Mosi-24hoursnews.blogspot.com.!!!! - Let's just call the Googleplex what it really is: the ultimate recruiting tool. Employees are shuttled to Google's Mountain View, Calif., headquarters for free. Once they arrive, they're treated to massages and free gourmet meals. Plus, they're surrounded by thousands of young, type-A employees from the best schools.
Oh, and then there's the ultimate status symbol: Google's soaring stock price.
Google (nasdaq: GOOG - news - people ) has been grabbing talent at a ferocious pace. It's on track to double its head count to 20,000 from 10,000 at the end of last year. It employs swarms of contract recruiters to scour top engineering schools for fresh-faced newbies and raid competitors for hoary veterans. Read the glowing press clips and you'd think that Google has an insurmountable edge in the war for tech talent. The stakes can't be much higher: Even if it never capitalizes on the ideas all those brilliant new hires generate, Google locks them away from would-be competitors.
But if you talk to people who have worked inside Google's recruiting operation--or people who have competed against it--they'll tell you that the Silicon Valley's ultimate hiring machine can be beat. The trick: use Google's consensus-driven decision-making process--and exacting standards--against it. "Hiring over there is a protracted battle, to say the least," says one recruiter.
To understand how to beat Google, you first need to know its history. Early on, the company faced a dilemma. While the company's co-founders, Larry Page and Sergey Brin, are Stanford-educated computer scientists--in other words, they are quite bright--as the smartest companies get bigger, they tend to get dumber. Call it reversion to the mean.
So, Google created a process designed to keep Google chock full of brainiacs. The result: an exacting, consensus-driven process. New hires are vetted extensively to ensure that they are not only smart enough, but that they'd fit in with Google's culture.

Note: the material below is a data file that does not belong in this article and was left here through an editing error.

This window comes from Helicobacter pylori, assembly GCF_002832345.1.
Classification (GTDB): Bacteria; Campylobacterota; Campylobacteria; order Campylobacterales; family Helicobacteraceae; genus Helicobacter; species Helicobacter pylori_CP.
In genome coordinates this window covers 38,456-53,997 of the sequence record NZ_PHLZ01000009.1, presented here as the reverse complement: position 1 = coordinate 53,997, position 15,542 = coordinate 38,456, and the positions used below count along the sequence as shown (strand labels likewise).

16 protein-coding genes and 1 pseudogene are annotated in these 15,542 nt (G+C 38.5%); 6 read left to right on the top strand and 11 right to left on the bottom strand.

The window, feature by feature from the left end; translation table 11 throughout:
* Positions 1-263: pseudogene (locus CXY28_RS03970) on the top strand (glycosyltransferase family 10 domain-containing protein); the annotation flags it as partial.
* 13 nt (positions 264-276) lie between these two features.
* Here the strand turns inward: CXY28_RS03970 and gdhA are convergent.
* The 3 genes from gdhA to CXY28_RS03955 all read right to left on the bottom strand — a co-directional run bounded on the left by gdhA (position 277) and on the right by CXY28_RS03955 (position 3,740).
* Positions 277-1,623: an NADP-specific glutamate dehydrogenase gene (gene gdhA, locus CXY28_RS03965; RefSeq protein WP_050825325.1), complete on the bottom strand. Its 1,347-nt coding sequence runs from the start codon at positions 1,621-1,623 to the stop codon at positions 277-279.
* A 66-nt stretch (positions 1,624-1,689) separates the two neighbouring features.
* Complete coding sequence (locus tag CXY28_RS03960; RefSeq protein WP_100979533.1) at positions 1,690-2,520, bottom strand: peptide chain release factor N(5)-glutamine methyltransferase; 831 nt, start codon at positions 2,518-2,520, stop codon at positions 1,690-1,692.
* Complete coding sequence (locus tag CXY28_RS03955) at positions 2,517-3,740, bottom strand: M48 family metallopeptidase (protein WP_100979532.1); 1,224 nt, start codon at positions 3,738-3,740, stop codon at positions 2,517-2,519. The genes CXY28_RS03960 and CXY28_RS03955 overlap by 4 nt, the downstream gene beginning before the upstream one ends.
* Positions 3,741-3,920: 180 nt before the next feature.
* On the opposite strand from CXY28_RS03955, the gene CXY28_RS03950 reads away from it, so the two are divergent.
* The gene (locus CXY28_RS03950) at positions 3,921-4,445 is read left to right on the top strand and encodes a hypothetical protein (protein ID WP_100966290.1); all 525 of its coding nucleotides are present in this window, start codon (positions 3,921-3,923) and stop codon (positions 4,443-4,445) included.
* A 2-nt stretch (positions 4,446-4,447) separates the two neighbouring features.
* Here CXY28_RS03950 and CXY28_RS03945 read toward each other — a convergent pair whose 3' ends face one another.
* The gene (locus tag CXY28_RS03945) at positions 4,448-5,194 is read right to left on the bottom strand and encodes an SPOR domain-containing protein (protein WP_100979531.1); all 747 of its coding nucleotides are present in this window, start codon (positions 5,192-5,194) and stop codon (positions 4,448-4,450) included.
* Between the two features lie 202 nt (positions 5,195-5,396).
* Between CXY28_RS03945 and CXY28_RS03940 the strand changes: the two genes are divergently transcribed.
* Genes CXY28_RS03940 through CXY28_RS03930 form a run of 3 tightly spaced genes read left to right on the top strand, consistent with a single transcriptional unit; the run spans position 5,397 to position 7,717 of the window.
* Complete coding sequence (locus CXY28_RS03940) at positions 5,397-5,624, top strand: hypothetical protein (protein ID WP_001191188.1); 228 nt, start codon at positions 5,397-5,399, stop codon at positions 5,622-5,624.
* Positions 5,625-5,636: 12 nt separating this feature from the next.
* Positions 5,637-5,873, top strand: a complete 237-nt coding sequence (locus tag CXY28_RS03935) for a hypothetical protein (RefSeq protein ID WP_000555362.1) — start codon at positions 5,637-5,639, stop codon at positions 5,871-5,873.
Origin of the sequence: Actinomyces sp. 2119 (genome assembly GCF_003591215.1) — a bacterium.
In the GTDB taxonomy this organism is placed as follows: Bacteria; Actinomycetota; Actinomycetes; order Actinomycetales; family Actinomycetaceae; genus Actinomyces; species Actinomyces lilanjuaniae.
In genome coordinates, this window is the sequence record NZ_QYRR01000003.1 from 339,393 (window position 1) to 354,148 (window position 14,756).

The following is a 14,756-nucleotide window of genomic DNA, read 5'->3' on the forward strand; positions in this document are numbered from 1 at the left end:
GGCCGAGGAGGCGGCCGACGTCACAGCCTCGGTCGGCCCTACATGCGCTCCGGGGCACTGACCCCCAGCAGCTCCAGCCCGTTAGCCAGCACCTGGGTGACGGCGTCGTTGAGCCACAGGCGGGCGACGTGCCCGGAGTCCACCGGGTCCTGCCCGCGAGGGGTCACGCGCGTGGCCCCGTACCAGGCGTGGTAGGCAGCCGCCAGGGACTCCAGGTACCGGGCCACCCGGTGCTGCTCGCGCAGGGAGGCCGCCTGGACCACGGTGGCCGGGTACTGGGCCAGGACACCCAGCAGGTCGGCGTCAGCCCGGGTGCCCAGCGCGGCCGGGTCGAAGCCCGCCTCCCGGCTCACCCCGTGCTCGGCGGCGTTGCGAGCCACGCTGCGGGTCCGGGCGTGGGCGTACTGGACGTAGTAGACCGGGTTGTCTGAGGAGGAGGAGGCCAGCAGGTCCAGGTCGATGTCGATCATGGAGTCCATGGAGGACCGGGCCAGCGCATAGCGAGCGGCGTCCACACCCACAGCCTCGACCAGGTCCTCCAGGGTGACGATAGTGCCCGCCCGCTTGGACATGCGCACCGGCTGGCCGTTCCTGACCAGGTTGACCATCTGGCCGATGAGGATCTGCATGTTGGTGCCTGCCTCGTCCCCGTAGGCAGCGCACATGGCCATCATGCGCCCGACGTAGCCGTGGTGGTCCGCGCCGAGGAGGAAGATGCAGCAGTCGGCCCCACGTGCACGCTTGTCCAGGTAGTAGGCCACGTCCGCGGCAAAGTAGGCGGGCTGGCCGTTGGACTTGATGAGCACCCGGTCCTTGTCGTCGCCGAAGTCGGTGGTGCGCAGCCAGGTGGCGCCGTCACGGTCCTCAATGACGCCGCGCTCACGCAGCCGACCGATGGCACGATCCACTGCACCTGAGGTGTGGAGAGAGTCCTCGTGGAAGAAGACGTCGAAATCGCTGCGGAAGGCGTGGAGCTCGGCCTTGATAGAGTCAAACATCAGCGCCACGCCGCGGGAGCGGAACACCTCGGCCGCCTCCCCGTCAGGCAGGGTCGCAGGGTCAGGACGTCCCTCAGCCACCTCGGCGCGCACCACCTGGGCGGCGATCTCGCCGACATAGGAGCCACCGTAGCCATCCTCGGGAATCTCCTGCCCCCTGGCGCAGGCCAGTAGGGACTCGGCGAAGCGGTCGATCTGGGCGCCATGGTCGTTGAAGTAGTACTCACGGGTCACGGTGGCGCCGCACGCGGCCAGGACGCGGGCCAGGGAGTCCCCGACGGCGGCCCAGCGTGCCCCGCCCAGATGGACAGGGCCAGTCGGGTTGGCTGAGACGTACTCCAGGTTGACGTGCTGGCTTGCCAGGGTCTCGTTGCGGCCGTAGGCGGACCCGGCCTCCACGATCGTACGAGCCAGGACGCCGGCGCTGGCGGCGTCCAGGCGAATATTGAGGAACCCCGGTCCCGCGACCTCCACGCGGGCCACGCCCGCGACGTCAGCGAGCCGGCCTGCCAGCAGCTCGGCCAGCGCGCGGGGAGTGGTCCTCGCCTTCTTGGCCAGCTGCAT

That makes speed Google's biggest vulnerability, recruiters say. While a Google hire might have to endure round after round of interviews, a savvy company can pluck off a candidate at the manager level and below by hitting him with an offer--and giving him or her just a few days to respond.
Tough standards are Google's other vulnerability. The company targets graduates of top schools who have top grades: that all but rules out, say, Microsoft Founder Bill Gates or Apple Chief Executive Steve Jobs, neither of whom have a college degree.
Moreover, candidates on the cusp will get less lucrative offers from Google than candidates from elite schools with the top grades that Google targets. That makes a brilliant student from an out-of-the-way school a soft target.
Another weakness: A single objection will almost always sink a candidate's chances of ever getting hired at Google, those familiar with the company say. That gives a competitor a shot at grabbing a socially awkward but otherwise brilliant young engineer.
The most daunting problem for Google, however, is a math problem. While Google Chief Executive Eric Schmidt asserts that Google's growth is accelerating as it grows larger, that pace may slow down: Google disappointed Wall Street after admitting it "overspent" on new hires during its latest quarter.
Moreover, recruiters are already pointing to Microsoft and Cisco (nasdaq: CSCO - news - people ) when talking about the future of Google. The two mega-cap tech companies cranked out millionaires in their earlier days, but their share prices have been sedate for years now. Google may only hire geniuses, but it doesn't take a genius to figure out that Google is just too big to make its newest employees as rich as their peers.
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